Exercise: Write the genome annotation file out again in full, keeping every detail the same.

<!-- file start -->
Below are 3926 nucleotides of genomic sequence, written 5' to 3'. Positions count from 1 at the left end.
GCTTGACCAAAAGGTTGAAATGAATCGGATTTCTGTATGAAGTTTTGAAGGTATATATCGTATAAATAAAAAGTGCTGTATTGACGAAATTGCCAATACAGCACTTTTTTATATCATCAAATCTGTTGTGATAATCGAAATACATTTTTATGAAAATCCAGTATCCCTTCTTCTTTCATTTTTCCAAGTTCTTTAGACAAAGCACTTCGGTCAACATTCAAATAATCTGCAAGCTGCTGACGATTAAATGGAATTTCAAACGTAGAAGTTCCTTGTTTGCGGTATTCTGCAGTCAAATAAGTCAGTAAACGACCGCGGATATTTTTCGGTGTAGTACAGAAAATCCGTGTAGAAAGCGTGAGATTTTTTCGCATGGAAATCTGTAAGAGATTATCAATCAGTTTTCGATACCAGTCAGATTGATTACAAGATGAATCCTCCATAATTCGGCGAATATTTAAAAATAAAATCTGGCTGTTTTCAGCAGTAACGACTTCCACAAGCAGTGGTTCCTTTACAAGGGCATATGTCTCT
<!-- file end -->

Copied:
Below are 3926 nucleotides of genomic sequence, written 5' to 3'. Positions count from 1 at the left end.
GCTTGACCAAAAGGTTGAAATGAATCGGATTTCTGTATGAAGTTTTGAAGGTATATATCGTATAAATAAAAAGTGCTGTATTGACGAAATTGCCAATACAGCACTTTTTTATATCATCAAATCTGTTGTGATAATCGAAATACATTTTTATGAAAATCCAGTATCCCTTCTTCTTTCATTTTTCCAAGTTCTTTAGACAAAGCACTTCGGTCAACATTCAAATAATCTGCAAGCTGCTGACGATTAAATGGAATTTCAAACGTAGAAGTTCCTTGTTTGCGGTATTCTGCAGTCAAATAAGTCAGTAAACGACCGCGGATATTTTTCGGTGTAGTACAGAAAATCCGTGTAGAAAGCGTGAGATTTTTTCGCATGGAAATCTGTAAGAGATTATCAATCAGTTTTCGATACCAGTCAGATTGATTACAAGATGAATCCTCCATAATTCGGCGAATATTTAAAAATAAAATCTGGCTGTTTTCAGCAGTAACGACTTCCACAAGCAGTGGTTCCTTTACAAGGGCATATGTCTCT